Host City Contract Phase
Do you remember a post I wrote a couple of months ago, about the first part of the process to become the city that will host the Olympic Games? Well, I essentially told you about how typically the bidding process takes place.
Today, I’m going to explain the next step in the organisation of the Olympic Games. Once the International Olympic Committee (IOC) announces the winning city, the next step is for the Host City Contract (HCC) to be drafted and signed by a number of parties.
Briefly explained, the HCC is the legal document that establishes the conditions under which the Olympic Games execution responsibilities are transferred. The IOC is the exclusive proprietor of the Olympic Games and everything it involves.
According to Marrero-Guillamón (2012:22), the IOC owns ‘all rights and data relating thereto, in particular, and without limitations, all rights relating to their organisation, exploitation, broadcasting, recording, representation, reproduction, access and dissemination in any form and by any means or mechanism whatsoever, whether now existing or developed in the future‘.
In this context, the HCC has to be signed by the IOC, the National Olympic Committee (NOC) of the respective country and the host city (Borowick, 2012). For example, for the Tokyo 2020 Olympic Games, the HCC was signed on the 7th of September 2013.
Once signed, the NOC and host city are in charge of forming an Organising Committee of the Olympic Games (OCOG). That is, ‘an entity endowed with legal personality under the laws of the Host Country’ (Grell, 2017). For the Tokyo 2020 Olympics, the Japanese Olympic Committee (JOC) and the host city formed the Tokyo Organising Committee of the Olympic and Paralympic Games (TOCOG). Afterwards, this entity has to comply and agree to all the HCC conditions, by becoming ‘a party to the agreement’ (Borowick, 2012:140).
As a result, each party will be attributed a specific set of responsibilities. The NOC will be focused on sport-related issues. The OCOG will have to manage all the operational affairs, in terms of venues, athletes, etc. The host city, for instance, will have to create the Olympic Delivery Authority (ODA). The ODA will be ‘responsible for the delivery of the public services, such as the provision of infrastructures’ (Gauthier 2017:66).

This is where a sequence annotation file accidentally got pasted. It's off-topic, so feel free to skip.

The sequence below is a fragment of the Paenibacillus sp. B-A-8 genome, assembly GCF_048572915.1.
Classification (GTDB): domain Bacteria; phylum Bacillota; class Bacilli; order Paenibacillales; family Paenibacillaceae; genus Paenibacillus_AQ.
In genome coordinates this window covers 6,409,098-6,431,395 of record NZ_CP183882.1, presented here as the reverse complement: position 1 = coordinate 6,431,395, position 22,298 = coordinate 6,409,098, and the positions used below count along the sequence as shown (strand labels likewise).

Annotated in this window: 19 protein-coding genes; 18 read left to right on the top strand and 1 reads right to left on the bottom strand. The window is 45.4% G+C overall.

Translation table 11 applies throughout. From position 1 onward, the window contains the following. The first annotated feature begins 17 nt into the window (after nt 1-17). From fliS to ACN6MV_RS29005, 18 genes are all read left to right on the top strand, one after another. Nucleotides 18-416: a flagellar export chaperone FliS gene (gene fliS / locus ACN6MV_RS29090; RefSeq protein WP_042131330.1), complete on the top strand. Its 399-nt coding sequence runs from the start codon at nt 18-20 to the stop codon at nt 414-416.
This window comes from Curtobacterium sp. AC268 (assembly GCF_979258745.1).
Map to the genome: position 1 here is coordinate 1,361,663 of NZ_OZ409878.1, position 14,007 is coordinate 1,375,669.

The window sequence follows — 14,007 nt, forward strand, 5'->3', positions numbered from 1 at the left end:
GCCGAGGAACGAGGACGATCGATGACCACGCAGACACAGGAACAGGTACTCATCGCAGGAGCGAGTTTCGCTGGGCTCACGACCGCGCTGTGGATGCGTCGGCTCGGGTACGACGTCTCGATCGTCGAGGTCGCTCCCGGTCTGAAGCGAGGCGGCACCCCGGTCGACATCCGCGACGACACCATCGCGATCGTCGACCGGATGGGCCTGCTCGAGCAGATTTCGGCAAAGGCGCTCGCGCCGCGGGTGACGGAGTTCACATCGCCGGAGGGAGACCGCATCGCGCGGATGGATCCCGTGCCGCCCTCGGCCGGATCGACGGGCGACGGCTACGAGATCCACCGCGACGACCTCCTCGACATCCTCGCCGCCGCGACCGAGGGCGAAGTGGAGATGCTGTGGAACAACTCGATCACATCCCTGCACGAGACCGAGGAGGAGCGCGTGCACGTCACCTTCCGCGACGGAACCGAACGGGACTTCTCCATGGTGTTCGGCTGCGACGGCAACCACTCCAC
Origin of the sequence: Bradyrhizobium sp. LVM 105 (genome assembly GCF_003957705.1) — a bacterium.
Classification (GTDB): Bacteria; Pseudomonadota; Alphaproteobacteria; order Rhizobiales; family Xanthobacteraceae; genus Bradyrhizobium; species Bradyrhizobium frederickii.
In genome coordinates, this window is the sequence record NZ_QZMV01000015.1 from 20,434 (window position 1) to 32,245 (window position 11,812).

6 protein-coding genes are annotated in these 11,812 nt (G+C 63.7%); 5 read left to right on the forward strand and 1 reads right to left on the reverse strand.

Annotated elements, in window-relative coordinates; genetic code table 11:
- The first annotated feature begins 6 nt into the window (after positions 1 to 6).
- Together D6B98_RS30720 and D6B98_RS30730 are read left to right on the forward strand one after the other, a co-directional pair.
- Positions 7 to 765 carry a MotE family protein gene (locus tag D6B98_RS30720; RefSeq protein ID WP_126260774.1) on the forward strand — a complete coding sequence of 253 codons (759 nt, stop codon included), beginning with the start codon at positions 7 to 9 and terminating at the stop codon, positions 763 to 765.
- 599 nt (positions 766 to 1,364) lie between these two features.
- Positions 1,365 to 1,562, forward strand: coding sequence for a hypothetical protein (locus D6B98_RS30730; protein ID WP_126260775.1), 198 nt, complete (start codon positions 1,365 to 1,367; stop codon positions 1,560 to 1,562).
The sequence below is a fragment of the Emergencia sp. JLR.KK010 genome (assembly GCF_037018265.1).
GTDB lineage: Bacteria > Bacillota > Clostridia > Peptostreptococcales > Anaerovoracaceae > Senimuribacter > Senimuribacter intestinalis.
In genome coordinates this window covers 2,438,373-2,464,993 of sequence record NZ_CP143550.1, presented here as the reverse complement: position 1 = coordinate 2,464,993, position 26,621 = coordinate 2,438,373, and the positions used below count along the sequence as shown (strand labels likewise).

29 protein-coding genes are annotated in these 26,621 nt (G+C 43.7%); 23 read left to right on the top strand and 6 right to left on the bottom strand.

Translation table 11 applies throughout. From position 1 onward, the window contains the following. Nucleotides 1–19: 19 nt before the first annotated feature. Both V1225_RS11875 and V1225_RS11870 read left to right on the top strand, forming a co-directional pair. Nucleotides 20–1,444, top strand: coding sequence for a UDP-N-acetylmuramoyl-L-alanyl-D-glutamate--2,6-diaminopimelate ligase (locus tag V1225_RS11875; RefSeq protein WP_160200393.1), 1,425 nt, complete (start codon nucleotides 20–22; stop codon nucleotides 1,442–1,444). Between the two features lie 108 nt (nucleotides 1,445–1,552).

So, as you can see, the HCC is an essential step in the Olympic Games organisation. Mega-events research has shown that signing the HCC demands the imposition of several temporary laws (Duignan et al., 2019; Duignan et al., 2020; McGillivray et al., 2019). The problem with these temporary laws is that they do not intend to protect the host community and their interests. On the IOC’s perspective, both the HCC and temporary laws aim to protect the interests of several crucial sponsors (Smith, 2014).
Therefore, as many have, one could argue that the Olympic Games organisation prioritises international entities’ interests over the host community’s (Horne and Manzenreiter, 2006). Yet, this is a debate for another day because it involves a whole other set of concepts, like the state of exception.
Now, I think everyone is asking what happens after signing the HCC? Well, the planning and implementation phase starts, which usually takes years and years. So, next time I’ll tell you all about how the planning and implementation phase relate to the state of exception and all the debates regarding interest/power.
Borowick, J. (2012). ‘The Olympic Host City Contract: Achieving Relational and Referential Efficiencies to Deliver the Best Games Ever’, Virginia Sports and Entertainment Law Journal, 12(1), 126-170.
Duignan, M. B., Pappalepore, I., and Everett, S. (2019). ‘The ‘summer of discontent’: Exclusion and communal resistance at the London 2012 Olympics’, Tourism Management, 70, 355–367.
Duignan, M., Down, S., and O’Brien, D. (2020). ‘Entrepreneurial leveraging in liminoidal olympic transit zones’, Annals of Tourism Research, 80.
Gauthier, R. (2017). The International Olympic Committee, Law, and Accountability. Abingdon: Routledge.
Grell, T. (2017). ‘Asser International Sports Law Blog | The Olympic Games and Human Rights – Part I: Introduction to the Host City Contract – By Tomáš Grell’. Asser International Sports Law Blog. [online] available from: <https://www.asser.nl/SportsLaw/Blog/post/the-olympic-games-and-human-rightspart- i-introduction-to-the-host-city-contract-by-tomas-grell#_ftn22> [22 June 2019].
Horne, J., and Manzenreiter, W. (2006). ‘An introduction to the sociology of sports mega‐events’, The Sociological Review, 54(2), 1–24.
Marrero-Guillamón, I. (2012). ‘Olympic state of exception’, The Art of Dissent: Adventures in London’s Olympic State, 20-29.
McGillivray, D., Duignan, M., and Mielke, E. (2019). ‘Mega sport events and spatial management: zoning space across Rio’s 2016 Olympic city’, Annals of Leisure Research, 1-24.
Tokyo 2020 Olympic Games Host City Contract: https://www.2020games.metro.tokyo.lg.jp/eng/taikaijyunbi/taikai/hcc/index.html
Boykoff, J. (2014). Celebration Capitalism and the Olympic Games. Abingdon: Routledge.
McLaren, R. (2012) “2012 London Olympics: Dispute Resolution in a Commercial Context”. Business Law International, 13(2), 123-142.